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Pension reforms are always particularly divisive social issues. This year, the one desired by the government provides in particular for a postponement of the legal age of departure from 62 to 64 years. Faced with this, unions and oppositions mobilized to block and prevent the executive from implementing its project. For its part, the majority tries, somehow, to convince the French of the merits of their reform. But, on the front of the battle of opinion, the ranks of Emmanuel Macron are in difficulty.

This is not the first time that the President of the Republic finds himself in this type of situation. During his previous mandate, the Head of State had indeed planned to carry out a pension reform which, too, had faced significant challenges.

But the philosophies of Emmanuel Macron’s two reforms are very different. In line with his 2017 campaign promises, the first-term reform was not to raise the legal retirement age, a measure which, in his words at the time, “would be quite hypocritical”.

At the time, the president was defending a completely different reform which aimed to switch to a points system. The pension should then no longer be calculated on the best 25 years of career, but on a set of points accumulated during professional life, explains BFMTV.

This project had even been adopted by the National Assembly in February 2020 thanks to article 49-3 of the Constitution, then activated by Prime Minister Edouard Philippe. But a few weeks later, the spread of Covid-19 in France led the government to announce containment and, at the same time, suspend all the reforms in progress. The reform will ultimately never be voted on in the Senate.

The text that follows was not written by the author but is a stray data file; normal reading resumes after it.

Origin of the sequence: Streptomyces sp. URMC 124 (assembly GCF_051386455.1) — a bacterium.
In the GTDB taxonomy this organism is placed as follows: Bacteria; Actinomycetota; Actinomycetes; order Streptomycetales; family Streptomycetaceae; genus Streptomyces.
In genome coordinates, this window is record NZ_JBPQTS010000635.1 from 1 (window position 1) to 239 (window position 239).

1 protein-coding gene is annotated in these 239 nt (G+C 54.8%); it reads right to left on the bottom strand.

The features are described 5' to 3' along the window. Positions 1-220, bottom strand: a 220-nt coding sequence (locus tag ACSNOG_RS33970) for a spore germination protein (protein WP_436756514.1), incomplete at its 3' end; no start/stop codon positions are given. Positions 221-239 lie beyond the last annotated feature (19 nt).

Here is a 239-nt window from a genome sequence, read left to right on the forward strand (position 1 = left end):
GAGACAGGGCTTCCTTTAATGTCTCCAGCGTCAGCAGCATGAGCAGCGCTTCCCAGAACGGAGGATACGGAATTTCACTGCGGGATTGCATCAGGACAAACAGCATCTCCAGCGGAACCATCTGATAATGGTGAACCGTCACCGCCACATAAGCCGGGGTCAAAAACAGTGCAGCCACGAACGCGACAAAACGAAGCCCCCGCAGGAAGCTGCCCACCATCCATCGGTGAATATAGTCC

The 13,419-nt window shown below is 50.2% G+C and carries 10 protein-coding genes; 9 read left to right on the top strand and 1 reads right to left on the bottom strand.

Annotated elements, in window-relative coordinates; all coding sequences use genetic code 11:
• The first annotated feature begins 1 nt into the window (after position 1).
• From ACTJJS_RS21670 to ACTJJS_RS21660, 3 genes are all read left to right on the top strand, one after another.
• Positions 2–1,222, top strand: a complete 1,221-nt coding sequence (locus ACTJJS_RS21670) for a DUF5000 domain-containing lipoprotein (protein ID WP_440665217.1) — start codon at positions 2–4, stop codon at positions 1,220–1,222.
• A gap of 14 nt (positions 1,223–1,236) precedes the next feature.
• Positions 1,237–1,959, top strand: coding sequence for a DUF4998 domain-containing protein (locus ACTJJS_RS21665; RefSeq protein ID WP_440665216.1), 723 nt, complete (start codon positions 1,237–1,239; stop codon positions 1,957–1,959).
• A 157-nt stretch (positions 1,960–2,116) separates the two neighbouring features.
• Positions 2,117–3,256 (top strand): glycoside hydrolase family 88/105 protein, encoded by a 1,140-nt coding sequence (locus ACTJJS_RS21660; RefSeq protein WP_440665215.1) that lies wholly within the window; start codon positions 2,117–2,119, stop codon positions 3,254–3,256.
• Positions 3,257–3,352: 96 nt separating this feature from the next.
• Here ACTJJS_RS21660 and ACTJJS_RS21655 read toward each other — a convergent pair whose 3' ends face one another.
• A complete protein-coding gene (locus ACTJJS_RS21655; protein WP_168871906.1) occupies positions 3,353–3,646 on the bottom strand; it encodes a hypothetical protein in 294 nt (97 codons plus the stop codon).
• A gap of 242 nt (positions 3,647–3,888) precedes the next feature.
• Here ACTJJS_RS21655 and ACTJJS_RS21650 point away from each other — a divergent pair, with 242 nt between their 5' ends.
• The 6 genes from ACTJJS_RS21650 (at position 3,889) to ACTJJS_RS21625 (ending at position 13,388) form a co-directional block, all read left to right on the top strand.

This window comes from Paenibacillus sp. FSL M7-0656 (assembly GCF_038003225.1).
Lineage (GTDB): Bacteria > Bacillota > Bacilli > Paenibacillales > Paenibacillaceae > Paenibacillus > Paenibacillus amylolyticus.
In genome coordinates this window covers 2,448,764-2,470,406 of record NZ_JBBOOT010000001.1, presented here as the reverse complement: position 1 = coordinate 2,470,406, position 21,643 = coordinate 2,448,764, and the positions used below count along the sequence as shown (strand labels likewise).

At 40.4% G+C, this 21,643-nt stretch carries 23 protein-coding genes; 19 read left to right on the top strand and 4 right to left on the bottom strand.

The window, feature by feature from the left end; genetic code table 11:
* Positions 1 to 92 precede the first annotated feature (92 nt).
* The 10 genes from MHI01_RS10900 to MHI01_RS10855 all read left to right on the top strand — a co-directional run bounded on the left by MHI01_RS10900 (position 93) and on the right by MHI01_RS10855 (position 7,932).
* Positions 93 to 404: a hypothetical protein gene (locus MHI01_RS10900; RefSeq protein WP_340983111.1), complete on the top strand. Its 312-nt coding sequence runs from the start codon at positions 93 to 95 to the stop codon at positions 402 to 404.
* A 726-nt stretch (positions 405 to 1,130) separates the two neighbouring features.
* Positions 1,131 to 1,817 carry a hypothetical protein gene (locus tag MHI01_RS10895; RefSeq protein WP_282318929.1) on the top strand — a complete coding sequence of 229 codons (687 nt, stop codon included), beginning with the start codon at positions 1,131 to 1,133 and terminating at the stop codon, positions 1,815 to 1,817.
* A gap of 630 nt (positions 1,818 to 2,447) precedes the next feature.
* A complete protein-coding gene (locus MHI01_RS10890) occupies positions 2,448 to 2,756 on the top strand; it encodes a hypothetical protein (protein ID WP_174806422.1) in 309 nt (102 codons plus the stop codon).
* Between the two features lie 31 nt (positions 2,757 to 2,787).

In the weeks to come, the government may well encounter obstacles in getting its new project adopted. But if he found himself at an impasse, could the first reform make a comeback, having already been adopted at the Palais Bourbon?

If the government wanted to dust off this 3-year-old reform to submit it to the vote of the Senate, it seems that, legally speaking, nothing could prevent it. “Where in the National Assembly, all the texts which have not been voted on at the end of the mandate disappear, the Senate is a permanent assembly. If tomorrow, someone wishes to reactivate the examination of the bill on the reform pensions, it is quite possible”, explains Jean-Philippe Derosier, professor of public law at the University of Lille, with BFMTV.

If legally this situation is quite possible, is it from a strategic point of view for the Head of State?

The return of this text to the Senate could be done at the initiative of the upper house itself, but also at the request of the government? In either case, this option seems highly unlikely. “I do not see why the Senate would want to take up this text. And I see even less why the government would present a bill for which it would be very surprising if it had the majority of senators”, underlines Benjamin Morel, lecturer in public law at Panthéon-Assas University, with our colleagues.

In addition, the project that the government is carrying out today is very different from that of the previous mandate and no longer corresponds in all respects to what the majority is defending today. Such a maneuver could also accentuate the government’s unpopularity with the French.